Colin Powell once observed that “a dream doesn’t become reality through magic; it takes sweat, determination, and hard work.” This sentiment is mirrored dramatically in the story of African Americans in aerospace history.
The invention of the airplane in the first decade of the twentieth century sparked a revolution in modern technology. Aviation in the popular mind became associated with adventure and heroism. For African Americans, however, this new realm of human flight remained off-limits, a consequence of racial discrimination. Many African Americans displayed a keen interest in the new air age, but found themselves routinely barred from gaining training as pilots or mechanics. Beginning in the 1920s, a small and widely scattered group of black air enthusiasts challenged this prevailing pattern of racial discrimination. With no small amount of effort—and against formidable odds—they gained their pilot licenses and acquired the technical skills to become aircraft mechanics.
Over the course of the twentieth century and into the twenty-first, African Americans have expanded their participation in both military and civilian aviation and space flight, from the early pioneers and barnstormers through the Tuskegee airmen to Shuttle astronauts.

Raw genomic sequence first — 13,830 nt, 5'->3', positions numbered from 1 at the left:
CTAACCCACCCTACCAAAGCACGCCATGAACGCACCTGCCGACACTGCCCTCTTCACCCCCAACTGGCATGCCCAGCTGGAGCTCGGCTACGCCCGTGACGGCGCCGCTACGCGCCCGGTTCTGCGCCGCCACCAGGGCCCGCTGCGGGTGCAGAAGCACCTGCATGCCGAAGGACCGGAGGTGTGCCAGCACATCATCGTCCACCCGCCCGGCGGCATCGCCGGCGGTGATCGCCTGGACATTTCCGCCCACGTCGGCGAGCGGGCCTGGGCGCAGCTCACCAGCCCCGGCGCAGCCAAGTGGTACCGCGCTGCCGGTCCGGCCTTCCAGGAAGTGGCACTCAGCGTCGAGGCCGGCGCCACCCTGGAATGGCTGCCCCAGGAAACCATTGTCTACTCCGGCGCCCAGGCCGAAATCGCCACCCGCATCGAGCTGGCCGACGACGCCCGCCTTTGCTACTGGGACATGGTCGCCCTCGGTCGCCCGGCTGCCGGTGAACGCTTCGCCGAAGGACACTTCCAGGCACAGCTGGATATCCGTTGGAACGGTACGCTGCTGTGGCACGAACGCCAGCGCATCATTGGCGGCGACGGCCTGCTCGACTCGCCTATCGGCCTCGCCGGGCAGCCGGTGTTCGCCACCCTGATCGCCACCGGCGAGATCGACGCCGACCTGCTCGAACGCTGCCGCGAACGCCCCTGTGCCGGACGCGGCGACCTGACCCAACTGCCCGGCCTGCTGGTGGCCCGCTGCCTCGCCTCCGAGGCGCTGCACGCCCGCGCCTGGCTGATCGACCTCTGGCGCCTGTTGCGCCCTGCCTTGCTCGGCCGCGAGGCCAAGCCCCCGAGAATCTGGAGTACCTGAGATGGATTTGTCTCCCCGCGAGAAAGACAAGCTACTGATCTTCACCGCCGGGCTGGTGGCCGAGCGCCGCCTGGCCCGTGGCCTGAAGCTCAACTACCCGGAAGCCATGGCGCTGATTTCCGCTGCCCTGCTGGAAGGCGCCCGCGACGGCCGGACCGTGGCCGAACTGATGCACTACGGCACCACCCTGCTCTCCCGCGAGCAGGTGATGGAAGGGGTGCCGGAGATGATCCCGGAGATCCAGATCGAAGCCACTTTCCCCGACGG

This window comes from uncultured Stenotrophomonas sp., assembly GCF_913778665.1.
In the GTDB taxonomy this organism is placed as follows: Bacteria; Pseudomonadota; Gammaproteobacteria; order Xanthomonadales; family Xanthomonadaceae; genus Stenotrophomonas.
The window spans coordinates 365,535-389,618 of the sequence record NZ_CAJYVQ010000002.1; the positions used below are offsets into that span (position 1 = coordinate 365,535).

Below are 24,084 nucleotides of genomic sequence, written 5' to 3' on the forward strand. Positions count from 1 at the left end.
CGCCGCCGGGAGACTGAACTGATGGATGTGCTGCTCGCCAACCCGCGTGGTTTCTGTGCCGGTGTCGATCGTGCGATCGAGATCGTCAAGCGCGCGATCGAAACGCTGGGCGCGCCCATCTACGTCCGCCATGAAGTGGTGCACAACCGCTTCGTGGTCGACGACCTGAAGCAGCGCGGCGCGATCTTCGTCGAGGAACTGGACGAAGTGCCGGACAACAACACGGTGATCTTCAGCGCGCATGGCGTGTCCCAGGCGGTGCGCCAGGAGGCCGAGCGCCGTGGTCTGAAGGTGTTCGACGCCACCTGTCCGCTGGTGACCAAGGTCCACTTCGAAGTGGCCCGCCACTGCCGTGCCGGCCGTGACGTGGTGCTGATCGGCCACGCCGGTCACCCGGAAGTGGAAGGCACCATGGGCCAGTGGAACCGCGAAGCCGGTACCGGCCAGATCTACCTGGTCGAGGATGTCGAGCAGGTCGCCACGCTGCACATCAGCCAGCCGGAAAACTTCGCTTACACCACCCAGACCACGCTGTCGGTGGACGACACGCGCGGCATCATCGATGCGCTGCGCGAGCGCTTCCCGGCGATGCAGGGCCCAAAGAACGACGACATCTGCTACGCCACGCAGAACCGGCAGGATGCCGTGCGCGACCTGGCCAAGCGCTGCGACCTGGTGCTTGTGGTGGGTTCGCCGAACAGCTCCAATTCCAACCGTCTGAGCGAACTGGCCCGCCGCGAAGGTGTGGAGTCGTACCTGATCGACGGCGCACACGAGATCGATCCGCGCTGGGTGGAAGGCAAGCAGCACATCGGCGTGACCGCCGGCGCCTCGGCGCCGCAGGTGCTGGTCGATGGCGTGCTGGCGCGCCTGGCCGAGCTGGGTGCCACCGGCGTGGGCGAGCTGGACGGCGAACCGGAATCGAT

Featuring approximately two hundred historic and contemporary photographs and a lively narrative that spans eight decades of U.S. history,Black Wings offers a compelling overview of this extraordinary and inspiring saga. Also, be sure to check out the dedicated website operated by the Smithsonian Institute called, Black Wings: African American Pioneer Aviators.
About the Author:
Von Hardesty is currently a curator in the Division of Aeronautics at the Smithsonian National Air and Space Museum in Washington, D.C. He has written a number of books, including Red Phoenix: The Rise of Soviet Air Power, 1941–1945; Lindbergh: Flight’s Enigmatic Hero; Air Force One: The Aircraft that Shaped the Modern Presidency; Great Aviators and Epic Flights; and Epic Rivalry: The Inside Story of the Soviet and American Space Race. He lives in the metropolitan D.C. area.